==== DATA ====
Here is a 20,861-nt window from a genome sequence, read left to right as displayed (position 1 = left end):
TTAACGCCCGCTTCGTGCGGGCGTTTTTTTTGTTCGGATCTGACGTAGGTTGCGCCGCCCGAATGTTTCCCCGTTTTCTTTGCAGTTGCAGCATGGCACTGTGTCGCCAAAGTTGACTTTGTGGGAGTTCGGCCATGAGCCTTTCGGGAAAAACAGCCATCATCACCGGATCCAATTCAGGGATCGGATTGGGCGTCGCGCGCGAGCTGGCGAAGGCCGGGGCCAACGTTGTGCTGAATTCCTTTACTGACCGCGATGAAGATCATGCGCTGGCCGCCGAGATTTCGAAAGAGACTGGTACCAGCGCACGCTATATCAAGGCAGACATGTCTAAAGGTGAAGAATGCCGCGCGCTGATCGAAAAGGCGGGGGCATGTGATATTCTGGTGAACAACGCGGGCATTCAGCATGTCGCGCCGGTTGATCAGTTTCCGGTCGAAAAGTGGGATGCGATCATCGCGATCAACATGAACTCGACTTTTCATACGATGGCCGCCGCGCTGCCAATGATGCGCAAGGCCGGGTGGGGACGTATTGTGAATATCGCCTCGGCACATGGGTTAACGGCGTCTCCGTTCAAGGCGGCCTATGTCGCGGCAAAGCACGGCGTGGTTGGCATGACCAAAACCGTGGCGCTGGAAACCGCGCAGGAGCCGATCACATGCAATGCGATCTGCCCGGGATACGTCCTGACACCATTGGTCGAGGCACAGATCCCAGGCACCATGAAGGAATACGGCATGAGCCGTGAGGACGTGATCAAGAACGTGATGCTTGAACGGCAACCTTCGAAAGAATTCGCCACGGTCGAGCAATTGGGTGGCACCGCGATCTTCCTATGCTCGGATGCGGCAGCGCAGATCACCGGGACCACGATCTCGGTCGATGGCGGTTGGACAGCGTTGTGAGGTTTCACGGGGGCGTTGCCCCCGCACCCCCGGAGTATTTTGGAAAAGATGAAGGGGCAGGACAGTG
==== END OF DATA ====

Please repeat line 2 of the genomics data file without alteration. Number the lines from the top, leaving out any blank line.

TTAACGCCCGCTTCGTGCGGGCGTTTTTTTTGTTCGGATCTGACGTAGGTTGCGCCGCCCGAATGTTTCCCCGTTTTCTTTGCAGTTGCAGCATGGCACTGTGTCGCCAAAGTTGACTTTGTGGGAGTTCGGCCATGAGCCTTTCGGGAAAAACAGCCATCATCACCGGATCCAATTCAGGGATCGGATTGGGCGTCGCGCGCGAGCTGGCGAAGGCCGGGGCCAACGTTGTGCTGAATTCCTTTACTGACCGCGATGAAGATCATGCGCTGGCCGCCGAGATTTCGAAAGAGACTGGTACCAGCGCACGCTATATCAAGGCAGACATGTCTAAAGGTGAAGAATGCCGCGCGCTGATCGAAAAGGCGGGGGCATGTGATATTCTGGTGAACAACGCGGGCATTCAGCATGTCGCGCCGGTTGATCAGTTTCCGGTCGAAAAGTGGGATGCGATCATCGCGATCAACATGAACTCGACTTTTCATACGATGGCCGCCGCGCTGCCAATGATGCGCAAGGCCGGGTGGGGACGTATTGTGAATATCGCCTCGGCACATGGGTTAACGGCGTCTCCGTTCAAGGCGGCCTATGTCGCGGCAAAGCACGGCGTGGTTGGCATGACCAAAACCGTGGCGCTGGAAACCGCGCAGGAGCCGATCACATGCAATGCGATCTGCCCGGGATACGTCCTGACACCATTGGTCGAGGCACAGATCCCAGGCACCATGAAGGAATACGGCATGAGCCGTGAGGACGTGATCAAGAACGTGATGCTTGAACGGCAACCTTCGAAAGAATTCGCCACGGTCGAGCAATTGGGTGGCACCGCGATCTTCCTATGCTCGGATGCGGCAGCGCAGATCACCGGGACCACGATCTCGGTCGATGGCGGTTGGACAGCGTTGTGAGGTTTCACGGGGGCGTTGCCCCCGCACCCCCGGAGTATTTTGGAAAAGATGAAGGGGCAGGACAGTG